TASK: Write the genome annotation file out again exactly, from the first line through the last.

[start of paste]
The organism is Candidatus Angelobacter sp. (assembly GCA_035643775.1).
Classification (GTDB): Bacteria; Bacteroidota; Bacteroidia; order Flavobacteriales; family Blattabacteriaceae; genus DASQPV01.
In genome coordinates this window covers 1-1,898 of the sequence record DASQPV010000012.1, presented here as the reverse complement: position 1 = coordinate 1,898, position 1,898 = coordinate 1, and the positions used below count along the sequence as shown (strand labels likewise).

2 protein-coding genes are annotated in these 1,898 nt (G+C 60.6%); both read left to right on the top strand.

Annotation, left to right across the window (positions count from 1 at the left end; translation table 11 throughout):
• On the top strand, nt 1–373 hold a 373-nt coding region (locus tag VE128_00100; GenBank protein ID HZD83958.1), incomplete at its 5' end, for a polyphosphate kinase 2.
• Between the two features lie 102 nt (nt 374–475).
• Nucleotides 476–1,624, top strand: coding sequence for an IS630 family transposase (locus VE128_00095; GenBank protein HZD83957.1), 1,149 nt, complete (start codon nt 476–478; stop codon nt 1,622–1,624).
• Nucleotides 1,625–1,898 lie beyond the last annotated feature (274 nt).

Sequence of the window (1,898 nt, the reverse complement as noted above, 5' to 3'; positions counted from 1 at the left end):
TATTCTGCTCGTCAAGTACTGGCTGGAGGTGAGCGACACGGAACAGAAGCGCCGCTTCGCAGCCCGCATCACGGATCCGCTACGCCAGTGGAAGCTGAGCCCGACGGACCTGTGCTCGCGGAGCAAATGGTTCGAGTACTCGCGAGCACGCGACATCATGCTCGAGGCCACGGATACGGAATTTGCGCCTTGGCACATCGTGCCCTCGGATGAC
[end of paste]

The organism is Candidatus Angelobacter sp. (assembly GCA_035643775.1).
Classification (GTDB): Bacteria; Bacteroidota; Bacteroidia; order Flavobacteriales; family Blattabacteriaceae; genus DASQPV01.
In genome coordinates this window covers 1-1,898 of the sequence record DASQPV010000012.1, presented here as the reverse complement: position 1 = coordinate 1,898, position 1,898 = coordinate 1, and the positions used below count along the sequence as shown (strand labels likewise).

2 protein-coding genes are annotated in these 1,898 nt (G+C 60.6%); both read left to right on the top strand.

Annotation, left to right across the window (positions count from 1 at the left end; translation table 11 throughout):
• On the top strand, nt 1–373 hold a 373-nt coding region (locus tag VE128_00100; GenBank protein ID HZD83958.1), incomplete at its 5' end, for a polyphosphate kinase 2.
• Between the two features lie 102 nt (nt 374–475).
• Nucleotides 476–1,624, top strand: coding sequence for an IS630 family transposase (locus VE128_00095; GenBank protein HZD83957.1), 1,149 nt, complete (start codon nt 476–478; stop codon nt 1,622–1,624).
• Nucleotides 1,625–1,898 lie beyond the last annotated feature (274 nt).

Sequence of the window (1,898 nt, the reverse complement as noted above, 5' to 3'; positions counted from 1 at the left end):
TATTCTGCTCGTCAAGTACTGGCTGGAGGTGAGCGACACGGAACAGAAGCGCCGCTTCGCAGCCCGCATCACGGATCCGCTACGCCAGTGGAAGCTGAGCCCGACGGACCTGTGCTCGCGGAGCAAATGGTTCGAGTACTCGCGAGCACGCGACATCATGCTCGAGGCCACGGATACGGAATTTGCGCCTTGGCACATCGTGCCCTCGGATGAC